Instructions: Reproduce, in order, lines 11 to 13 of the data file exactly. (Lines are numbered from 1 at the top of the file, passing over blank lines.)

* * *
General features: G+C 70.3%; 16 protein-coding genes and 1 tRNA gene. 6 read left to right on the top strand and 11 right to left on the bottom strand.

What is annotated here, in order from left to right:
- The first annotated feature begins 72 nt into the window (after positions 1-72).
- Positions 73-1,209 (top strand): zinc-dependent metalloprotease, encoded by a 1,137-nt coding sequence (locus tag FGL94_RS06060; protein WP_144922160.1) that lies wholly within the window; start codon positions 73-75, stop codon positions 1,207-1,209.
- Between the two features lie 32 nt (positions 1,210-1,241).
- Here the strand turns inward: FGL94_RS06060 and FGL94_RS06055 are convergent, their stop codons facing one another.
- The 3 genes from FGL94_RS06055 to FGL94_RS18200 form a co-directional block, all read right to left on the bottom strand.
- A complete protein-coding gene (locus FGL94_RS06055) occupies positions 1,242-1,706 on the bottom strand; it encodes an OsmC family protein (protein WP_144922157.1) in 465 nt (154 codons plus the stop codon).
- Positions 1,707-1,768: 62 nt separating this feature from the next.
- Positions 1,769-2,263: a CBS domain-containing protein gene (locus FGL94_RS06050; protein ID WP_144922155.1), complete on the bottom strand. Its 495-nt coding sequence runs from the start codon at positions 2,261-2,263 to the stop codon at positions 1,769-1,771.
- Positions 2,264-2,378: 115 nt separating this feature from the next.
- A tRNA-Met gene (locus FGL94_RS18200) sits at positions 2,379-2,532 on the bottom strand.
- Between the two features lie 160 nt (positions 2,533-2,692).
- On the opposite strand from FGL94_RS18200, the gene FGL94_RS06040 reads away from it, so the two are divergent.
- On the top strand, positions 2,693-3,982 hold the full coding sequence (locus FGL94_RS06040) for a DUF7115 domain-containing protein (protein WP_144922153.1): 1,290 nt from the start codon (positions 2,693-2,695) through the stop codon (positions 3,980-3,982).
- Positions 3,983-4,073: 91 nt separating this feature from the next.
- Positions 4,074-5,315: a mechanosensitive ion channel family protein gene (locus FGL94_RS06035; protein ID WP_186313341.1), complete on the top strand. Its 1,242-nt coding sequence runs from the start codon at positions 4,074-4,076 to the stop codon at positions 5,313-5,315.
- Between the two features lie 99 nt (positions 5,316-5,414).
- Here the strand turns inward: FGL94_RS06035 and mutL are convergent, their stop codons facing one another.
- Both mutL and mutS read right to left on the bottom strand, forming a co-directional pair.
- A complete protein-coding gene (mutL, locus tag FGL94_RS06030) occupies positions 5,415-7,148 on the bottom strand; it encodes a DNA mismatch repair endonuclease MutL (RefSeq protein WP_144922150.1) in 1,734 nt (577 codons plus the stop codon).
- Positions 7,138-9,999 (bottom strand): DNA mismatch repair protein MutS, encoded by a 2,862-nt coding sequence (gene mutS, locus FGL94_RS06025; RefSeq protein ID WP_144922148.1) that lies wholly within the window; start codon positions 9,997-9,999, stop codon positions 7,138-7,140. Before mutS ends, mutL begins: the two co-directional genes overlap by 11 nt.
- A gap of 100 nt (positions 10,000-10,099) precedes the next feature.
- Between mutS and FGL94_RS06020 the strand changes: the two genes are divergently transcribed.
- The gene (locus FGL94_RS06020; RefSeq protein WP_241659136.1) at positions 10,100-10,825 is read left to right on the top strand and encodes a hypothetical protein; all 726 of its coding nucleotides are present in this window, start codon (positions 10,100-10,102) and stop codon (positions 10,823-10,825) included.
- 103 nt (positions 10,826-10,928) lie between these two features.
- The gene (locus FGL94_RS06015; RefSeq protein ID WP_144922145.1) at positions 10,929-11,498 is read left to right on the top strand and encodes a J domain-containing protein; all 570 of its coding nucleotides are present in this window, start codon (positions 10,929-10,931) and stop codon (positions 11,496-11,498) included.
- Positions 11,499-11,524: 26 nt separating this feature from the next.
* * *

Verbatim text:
- Positions 2,264-2,378: 115 nt separating this feature from the next.
- A tRNA-Met gene (locus FGL94_RS18200) sits at positions 2,379-2,532 on the bottom strand.
- Between the two features lie 160 nt (positions 2,533-2,692).